Friday, December 13, 2019
Washington State University (WSU) Regional Extension Specialist and Forestry Team Leader Andrew Perleberg has taught forestry for 20 years and has also worked on estate planning since 2007. He says that estate planning can be either important or detrimental to small tree farms, depending on how it is utilized. This year is the 20th anniversary of the Forests and Fish Law, and with it comes more conversations on how to preserve forestland owned by individuals rather than larger companies.
Many times owners of these small tree farms had to sell timber or forestland to pay back property or estate taxes. Both of these issues could have been resolved if "they had just organized their assets better," but the subject is rarely broached. Oregon State University (OSU) Assistant Forestry Professor of Practice Tammy Cushing commented that though it has become less of a problem due to a higher federal exclusion amount, that has also “lulled people into not worrying about it.”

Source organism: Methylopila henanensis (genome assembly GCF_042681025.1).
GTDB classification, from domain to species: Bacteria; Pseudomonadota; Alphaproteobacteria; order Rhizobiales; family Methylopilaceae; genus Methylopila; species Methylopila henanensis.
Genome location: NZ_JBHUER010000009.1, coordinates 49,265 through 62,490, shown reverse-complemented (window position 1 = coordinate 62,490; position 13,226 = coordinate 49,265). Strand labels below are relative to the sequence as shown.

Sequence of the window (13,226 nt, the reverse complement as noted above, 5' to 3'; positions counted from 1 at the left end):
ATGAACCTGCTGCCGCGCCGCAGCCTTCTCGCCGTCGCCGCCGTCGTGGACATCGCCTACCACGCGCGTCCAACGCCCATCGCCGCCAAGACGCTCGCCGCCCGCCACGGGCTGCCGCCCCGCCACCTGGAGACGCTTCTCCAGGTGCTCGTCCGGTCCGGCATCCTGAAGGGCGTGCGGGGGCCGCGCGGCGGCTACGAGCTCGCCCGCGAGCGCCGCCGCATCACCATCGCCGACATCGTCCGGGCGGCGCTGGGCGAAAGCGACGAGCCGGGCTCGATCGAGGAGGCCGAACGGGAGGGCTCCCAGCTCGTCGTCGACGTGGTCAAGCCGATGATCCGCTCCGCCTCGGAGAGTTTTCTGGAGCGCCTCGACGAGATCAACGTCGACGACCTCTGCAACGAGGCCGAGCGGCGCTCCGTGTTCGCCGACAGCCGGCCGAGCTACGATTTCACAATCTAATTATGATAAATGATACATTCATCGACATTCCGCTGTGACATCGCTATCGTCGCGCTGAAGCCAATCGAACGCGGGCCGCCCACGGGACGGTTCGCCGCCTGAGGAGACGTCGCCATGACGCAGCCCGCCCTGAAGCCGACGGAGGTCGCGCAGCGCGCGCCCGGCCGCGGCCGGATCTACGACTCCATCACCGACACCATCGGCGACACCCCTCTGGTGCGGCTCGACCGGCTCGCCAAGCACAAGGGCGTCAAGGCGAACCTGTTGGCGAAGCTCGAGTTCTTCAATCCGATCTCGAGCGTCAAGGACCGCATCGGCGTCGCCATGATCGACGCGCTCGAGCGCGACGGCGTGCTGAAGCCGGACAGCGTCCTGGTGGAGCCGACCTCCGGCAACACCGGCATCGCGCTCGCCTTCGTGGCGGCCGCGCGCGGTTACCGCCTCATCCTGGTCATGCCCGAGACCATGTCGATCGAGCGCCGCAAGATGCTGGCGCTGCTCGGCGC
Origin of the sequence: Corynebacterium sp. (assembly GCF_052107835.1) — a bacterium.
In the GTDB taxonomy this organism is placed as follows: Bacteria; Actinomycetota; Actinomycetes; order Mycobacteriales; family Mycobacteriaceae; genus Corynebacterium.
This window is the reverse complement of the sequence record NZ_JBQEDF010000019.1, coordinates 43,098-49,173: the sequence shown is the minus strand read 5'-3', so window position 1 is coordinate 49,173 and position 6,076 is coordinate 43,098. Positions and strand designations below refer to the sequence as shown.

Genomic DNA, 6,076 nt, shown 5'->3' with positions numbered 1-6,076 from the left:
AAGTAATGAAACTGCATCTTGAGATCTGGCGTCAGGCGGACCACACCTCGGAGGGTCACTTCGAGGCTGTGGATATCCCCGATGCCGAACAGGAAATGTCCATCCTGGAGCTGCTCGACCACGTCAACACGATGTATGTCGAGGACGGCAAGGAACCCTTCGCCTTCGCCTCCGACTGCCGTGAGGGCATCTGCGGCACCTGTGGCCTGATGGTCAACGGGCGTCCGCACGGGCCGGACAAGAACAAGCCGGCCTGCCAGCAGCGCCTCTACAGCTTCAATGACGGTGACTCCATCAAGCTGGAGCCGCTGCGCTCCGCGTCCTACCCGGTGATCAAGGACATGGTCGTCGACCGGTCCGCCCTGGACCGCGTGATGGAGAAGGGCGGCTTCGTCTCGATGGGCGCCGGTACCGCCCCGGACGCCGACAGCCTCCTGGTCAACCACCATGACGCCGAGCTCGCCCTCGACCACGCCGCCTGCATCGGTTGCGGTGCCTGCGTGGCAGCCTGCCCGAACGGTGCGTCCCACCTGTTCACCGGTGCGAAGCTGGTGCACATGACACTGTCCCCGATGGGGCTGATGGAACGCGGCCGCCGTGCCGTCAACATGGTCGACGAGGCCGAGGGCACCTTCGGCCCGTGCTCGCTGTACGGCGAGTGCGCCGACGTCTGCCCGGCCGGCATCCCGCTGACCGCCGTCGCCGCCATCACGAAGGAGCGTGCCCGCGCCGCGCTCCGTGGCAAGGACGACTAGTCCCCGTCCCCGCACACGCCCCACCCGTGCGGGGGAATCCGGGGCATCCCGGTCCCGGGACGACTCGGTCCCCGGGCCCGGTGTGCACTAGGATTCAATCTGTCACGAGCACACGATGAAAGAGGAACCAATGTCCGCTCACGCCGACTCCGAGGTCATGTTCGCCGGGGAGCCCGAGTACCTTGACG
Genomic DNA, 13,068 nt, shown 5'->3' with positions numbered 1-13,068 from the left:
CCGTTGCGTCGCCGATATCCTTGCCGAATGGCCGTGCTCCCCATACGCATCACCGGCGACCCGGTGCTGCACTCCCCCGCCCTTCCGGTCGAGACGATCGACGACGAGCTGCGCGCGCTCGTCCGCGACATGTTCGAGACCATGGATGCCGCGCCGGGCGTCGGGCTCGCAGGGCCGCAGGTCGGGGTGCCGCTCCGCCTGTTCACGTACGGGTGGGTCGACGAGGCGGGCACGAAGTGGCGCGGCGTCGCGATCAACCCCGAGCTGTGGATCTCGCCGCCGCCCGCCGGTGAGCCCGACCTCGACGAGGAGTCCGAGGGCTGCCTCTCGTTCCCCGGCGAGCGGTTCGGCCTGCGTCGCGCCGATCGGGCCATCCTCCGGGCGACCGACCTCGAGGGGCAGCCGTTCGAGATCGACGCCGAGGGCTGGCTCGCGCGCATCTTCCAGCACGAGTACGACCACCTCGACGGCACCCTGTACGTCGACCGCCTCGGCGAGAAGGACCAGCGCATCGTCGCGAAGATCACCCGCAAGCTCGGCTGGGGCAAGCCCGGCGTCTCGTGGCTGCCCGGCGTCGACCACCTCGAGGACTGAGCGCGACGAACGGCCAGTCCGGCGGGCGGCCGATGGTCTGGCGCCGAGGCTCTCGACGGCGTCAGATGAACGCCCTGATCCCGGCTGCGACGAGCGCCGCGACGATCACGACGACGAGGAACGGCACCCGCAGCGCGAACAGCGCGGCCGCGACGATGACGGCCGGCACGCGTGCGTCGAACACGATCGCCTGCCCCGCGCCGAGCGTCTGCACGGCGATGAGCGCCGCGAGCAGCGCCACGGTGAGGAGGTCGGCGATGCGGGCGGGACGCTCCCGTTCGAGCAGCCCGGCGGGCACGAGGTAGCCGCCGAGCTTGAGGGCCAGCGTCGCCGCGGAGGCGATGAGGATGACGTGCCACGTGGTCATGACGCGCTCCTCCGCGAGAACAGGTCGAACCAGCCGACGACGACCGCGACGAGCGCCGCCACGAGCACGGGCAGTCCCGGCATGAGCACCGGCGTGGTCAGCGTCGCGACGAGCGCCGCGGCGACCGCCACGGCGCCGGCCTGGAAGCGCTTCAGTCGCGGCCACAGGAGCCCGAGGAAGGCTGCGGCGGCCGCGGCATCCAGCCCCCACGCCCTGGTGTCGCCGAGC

Perleberg says there are also misconceptions about how to preserve the forestland. Subdividing the parcels into equal shares may seem fair, but “fair is not equal, and vice versa. It’s about understanding what you want as a family in the future, … or helping your grown kids understand why you own the land. Beyond that, it’s about why you think they should own the land.”
See TJ Martinell, Preserving Small Forestland Through Estate Planning, The Lens, December 11, 2019.
Special thanks to Jim Hillhouse (Professional Legal Marketing (PLM, Inc.)) for bringing this article to my attention.